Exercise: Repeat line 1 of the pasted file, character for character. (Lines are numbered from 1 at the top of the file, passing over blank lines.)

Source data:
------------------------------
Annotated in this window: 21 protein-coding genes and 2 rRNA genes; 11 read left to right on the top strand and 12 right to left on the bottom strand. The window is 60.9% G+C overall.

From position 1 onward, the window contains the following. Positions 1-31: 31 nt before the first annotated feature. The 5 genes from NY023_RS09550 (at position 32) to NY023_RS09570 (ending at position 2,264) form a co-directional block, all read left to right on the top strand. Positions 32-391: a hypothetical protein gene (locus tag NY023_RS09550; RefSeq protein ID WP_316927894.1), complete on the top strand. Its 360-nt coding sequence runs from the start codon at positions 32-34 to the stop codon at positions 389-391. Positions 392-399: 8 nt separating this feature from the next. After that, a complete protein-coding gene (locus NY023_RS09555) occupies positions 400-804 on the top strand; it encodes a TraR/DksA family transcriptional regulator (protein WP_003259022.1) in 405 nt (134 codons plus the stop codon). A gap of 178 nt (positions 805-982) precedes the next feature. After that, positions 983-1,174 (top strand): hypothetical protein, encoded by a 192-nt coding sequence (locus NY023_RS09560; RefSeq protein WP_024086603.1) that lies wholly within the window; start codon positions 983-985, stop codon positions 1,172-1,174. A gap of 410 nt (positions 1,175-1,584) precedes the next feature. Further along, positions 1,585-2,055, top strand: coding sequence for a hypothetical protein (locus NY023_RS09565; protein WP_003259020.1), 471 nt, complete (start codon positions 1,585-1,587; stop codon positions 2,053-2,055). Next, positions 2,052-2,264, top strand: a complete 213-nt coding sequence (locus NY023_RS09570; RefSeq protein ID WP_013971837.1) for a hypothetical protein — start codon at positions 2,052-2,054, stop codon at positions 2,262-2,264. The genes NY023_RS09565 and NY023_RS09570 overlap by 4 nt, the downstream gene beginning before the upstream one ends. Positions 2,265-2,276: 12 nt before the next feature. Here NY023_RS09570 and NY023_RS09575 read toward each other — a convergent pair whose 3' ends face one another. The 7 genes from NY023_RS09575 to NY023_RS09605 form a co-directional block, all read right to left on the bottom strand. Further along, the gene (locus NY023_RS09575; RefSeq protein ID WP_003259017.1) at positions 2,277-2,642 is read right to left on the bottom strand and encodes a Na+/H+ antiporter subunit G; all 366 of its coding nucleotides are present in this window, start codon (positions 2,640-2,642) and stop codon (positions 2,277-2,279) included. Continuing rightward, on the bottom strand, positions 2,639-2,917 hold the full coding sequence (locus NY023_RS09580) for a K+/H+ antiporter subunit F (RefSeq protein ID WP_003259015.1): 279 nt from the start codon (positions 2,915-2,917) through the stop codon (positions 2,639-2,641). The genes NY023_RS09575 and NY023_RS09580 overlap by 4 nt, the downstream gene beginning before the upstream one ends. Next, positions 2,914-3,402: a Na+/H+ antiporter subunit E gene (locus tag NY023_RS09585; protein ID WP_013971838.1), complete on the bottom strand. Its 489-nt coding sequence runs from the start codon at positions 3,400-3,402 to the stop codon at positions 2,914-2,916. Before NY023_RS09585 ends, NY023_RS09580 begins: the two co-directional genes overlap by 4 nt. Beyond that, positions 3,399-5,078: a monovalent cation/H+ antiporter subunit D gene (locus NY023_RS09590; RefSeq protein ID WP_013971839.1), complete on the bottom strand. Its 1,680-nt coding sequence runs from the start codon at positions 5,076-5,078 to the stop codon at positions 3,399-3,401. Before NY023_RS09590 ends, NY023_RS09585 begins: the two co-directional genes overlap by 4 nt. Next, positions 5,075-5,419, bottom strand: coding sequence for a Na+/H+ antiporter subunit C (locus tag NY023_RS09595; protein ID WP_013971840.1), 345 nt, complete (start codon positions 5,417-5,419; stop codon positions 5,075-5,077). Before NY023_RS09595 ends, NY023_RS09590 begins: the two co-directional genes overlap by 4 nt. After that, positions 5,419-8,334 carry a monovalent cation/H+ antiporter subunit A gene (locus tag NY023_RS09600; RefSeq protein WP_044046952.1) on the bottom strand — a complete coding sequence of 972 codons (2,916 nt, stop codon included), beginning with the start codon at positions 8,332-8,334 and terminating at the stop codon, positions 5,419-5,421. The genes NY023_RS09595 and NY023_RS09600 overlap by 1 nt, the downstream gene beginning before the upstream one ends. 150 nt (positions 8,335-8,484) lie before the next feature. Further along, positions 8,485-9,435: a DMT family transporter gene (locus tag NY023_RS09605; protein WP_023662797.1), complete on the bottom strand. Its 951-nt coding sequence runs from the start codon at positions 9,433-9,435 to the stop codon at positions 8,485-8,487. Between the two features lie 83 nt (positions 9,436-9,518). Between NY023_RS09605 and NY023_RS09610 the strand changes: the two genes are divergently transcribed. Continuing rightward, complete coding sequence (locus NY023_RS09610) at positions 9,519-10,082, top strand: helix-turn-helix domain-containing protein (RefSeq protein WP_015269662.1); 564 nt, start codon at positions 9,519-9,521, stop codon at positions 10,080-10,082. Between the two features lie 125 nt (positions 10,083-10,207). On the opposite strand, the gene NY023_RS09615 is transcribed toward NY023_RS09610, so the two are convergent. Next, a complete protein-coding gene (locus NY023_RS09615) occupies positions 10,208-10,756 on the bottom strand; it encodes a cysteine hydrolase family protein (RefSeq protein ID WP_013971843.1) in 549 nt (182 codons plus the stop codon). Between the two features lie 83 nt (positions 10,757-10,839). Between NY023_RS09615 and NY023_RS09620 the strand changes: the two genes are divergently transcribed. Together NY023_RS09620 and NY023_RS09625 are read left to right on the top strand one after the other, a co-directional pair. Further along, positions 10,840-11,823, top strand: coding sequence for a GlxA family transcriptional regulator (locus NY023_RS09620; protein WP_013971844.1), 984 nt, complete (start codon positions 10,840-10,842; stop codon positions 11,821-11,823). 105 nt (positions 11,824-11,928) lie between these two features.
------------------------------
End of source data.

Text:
Annotated in this window: 21 protein-coding genes and 2 rRNA genes; 11 read left to right on the top strand and 12 right to left on the bottom strand. The window is 60.9% G+C overall.